Mark Sanford: Trump’s Personality Will Not Bring Down Our Republic, But Our Debt Will

Mark Sanford: Trump’s Personality Will Not Bring Down Our Republic, But Our Debt Will

Former South Carolina Gov. Mark Sanford, who is preparing a possible primary challenge against President Donald Trump, said Tuesday that the nation’s financial outlook is more troubling than the president’s unconventional style in office.

“I think the spending issue is bigger than Trump’s personality,” Sanford told The Federalist in an exclusive interview. “Certainly he has a big personality,” Sanford said, but he made clear that “at the end of the day, I don’t think his personality can bring down our republic. I think our debt will.”

Sanford, who is traveling to Iowa for a two-day trip this week, said he is “much” closer to running for president than he was when he first made the idea public just over than a month ago, and that the nation’s debts and deficits would be at the center of the campaign.

“The reception has been more embracing than I thought it might have been,” Sanford said of the response to his rolling out the idea in July.

Former Rep. Joe Walsh, R-Ill., on the other hand, who officially entered the race Sunday, said his campaign would take aim at the president’s character flaws, highlighting Trump’s moral failings and hammering away at the president’s lies in office.

“He lies every time he opens his mouth,” Walsh repeated twice during his interview on ABC’s “This Week” announcing his candidacy.

Sanford, however, said he would steer away from attacking the president’s character, arguing that enough voters are more concerned about the country’s dark fiscal outlook than they are of Trump’s composure.

“They’re still out there,” Sanford said of voters who care deeply about the nation’s finances, adding that he has been “struck” by the number of people in recent weeks encouraging him to run. “They may just be quieter than they’ve been in the past. … It’s my belief that based on those conversations over my 25 years in politics that those people are still out there.”

Whether there’s room for a Republican challenger to run on restoring fiscal responsibility, however, remains to be seen, and Sanford said that if not enough people care about bringing discipline to the nation’s checkbook, he would not be a candidate for long.

“If I’m wrong, then the campaign will be short-lived,” Sanford said.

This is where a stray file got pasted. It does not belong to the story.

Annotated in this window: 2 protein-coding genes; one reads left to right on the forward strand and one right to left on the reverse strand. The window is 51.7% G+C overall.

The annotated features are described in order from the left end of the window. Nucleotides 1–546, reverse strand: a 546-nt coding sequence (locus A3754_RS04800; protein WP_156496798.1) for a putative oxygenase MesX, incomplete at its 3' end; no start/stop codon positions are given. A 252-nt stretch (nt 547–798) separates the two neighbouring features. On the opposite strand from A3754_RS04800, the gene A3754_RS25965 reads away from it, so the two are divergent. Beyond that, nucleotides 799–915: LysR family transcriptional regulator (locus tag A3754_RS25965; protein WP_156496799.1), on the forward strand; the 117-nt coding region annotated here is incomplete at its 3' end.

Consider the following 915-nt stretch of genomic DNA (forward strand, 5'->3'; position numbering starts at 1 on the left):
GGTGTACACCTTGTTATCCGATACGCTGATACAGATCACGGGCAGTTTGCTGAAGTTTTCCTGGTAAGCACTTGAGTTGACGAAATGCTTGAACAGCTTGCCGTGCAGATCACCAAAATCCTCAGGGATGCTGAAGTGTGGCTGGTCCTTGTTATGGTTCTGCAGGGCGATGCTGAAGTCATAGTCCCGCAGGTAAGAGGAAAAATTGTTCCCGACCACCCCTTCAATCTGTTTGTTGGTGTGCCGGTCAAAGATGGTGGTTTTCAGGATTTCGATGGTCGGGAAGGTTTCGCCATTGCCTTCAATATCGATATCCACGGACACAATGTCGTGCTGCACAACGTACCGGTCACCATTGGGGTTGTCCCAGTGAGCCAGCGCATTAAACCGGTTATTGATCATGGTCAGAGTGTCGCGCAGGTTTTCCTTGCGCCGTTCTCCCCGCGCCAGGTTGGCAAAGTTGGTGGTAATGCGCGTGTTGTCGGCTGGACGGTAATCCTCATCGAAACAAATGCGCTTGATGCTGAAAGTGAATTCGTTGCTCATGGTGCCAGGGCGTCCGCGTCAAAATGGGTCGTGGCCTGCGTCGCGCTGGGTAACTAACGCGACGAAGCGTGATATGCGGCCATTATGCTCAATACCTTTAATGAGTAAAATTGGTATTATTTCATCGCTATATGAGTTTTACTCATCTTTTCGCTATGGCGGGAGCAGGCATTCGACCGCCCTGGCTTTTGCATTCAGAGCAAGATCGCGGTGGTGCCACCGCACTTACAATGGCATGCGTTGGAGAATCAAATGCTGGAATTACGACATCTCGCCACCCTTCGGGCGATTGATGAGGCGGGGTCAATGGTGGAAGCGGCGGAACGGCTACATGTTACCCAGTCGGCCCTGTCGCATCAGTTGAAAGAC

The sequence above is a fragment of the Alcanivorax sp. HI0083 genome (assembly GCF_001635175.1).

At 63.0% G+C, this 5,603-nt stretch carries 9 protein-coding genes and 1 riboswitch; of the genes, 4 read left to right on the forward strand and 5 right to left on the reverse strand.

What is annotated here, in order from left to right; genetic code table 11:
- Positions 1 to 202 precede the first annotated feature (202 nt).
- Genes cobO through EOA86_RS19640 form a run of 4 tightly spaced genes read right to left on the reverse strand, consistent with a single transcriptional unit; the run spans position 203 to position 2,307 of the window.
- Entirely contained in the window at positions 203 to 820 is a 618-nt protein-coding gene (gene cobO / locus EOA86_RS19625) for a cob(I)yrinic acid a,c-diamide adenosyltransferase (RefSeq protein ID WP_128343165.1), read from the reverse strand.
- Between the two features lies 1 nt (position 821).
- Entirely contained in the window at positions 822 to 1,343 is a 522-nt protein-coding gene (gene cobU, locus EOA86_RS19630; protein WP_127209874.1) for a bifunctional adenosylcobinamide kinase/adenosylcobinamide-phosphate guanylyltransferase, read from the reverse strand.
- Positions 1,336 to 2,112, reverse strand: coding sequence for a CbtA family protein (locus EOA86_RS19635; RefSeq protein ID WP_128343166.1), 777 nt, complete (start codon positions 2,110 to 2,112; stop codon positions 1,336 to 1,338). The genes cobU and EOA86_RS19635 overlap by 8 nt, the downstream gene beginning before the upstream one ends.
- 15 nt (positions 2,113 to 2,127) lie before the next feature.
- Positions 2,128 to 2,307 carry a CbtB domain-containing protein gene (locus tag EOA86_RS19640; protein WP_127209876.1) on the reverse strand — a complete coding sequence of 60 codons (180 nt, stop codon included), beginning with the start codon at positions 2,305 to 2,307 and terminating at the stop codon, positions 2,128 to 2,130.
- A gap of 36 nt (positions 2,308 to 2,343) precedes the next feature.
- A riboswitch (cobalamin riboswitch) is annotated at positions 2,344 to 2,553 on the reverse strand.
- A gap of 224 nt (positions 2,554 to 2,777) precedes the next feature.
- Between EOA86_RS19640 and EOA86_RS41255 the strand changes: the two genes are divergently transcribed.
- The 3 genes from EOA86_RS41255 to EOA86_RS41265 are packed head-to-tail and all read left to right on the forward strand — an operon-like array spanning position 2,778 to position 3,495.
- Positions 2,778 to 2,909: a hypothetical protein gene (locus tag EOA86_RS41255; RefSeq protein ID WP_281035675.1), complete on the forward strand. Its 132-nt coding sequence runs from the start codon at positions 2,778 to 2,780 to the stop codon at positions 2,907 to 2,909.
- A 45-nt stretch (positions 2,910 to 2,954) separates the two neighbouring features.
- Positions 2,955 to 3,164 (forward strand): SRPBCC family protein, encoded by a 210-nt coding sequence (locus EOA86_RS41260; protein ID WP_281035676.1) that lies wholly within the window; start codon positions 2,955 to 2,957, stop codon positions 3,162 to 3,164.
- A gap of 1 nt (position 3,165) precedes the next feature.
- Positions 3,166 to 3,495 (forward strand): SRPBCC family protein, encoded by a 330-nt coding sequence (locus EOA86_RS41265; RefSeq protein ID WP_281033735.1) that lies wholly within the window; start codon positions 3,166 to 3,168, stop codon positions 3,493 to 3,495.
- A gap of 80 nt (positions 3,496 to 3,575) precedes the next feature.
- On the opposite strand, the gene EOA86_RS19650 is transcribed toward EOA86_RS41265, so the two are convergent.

The United States is indeed facing a deepening budget crisis each year with ballooning deficits and a national debt totaling more than $22.5 trillion, with no signs of slowing down.

While the Republican Party used to be the party of fiscal responsibility, the nation’s debt and deficits have only gotten worse under the Republican administration, passing tax cuts that fell far short of their projected revenue streams, leading to a deeper crisis.

Sanford, who most recently served in Congress before losing a primary as the incumbent representative to a Trump-endorsed challenger, wants the Republican Party to return to its roots of championing fiscal conservatism. Sanford developed a reputation, during his time as governor and as a congressman, as a budget hawk keen on reducing spending and closing the deficits.

“It used to be a centerpiece of what the Republican Party and what the conservative movement is about,” Sanford said of fiscal responsibility. “We quit talking about it and focusing on it.”

Sanford said he is not considering an independent run and that his goal is to improve the Republican Party by restoring its values of fiscal leadership. The former South Carolina governor voiced his frustration that while the Democrats are having a debate on “more versus more” this cycle, there is no such dialogue happening among Republicans. “I don’t think that’s healthy for the Republican Party.”

If Sanford were to run, he would join Walsh, who served one term in the House of Representatives before pursuing conservative talk radio, and former Massachusetts Gov. Bill Weld in taking on Trump for the Republican presidential nomination. Other potential candidates publicly exploring a possible primary challenge include former Ohio Gov. John Kasich and former Arizona Sen. Jeff Flake.

A Monmouth University poll released Thursday shows Trump with an 84% approval rating among Republicans. Many Republicans, however, are friendly to the idea of Trump facing a competitive primary challenger. A Hill-HarrisX survey in June showed that 44% of Republicans wanted to see Trump face a serious primary challenge going into next year’s elections.

Sanford said he would decide on a presidential run by Labor Day.

Tristan Justice is the western correspondent for The Federalist. Follow him on Twitter at @JusticeTristan or contact him at [email protected]
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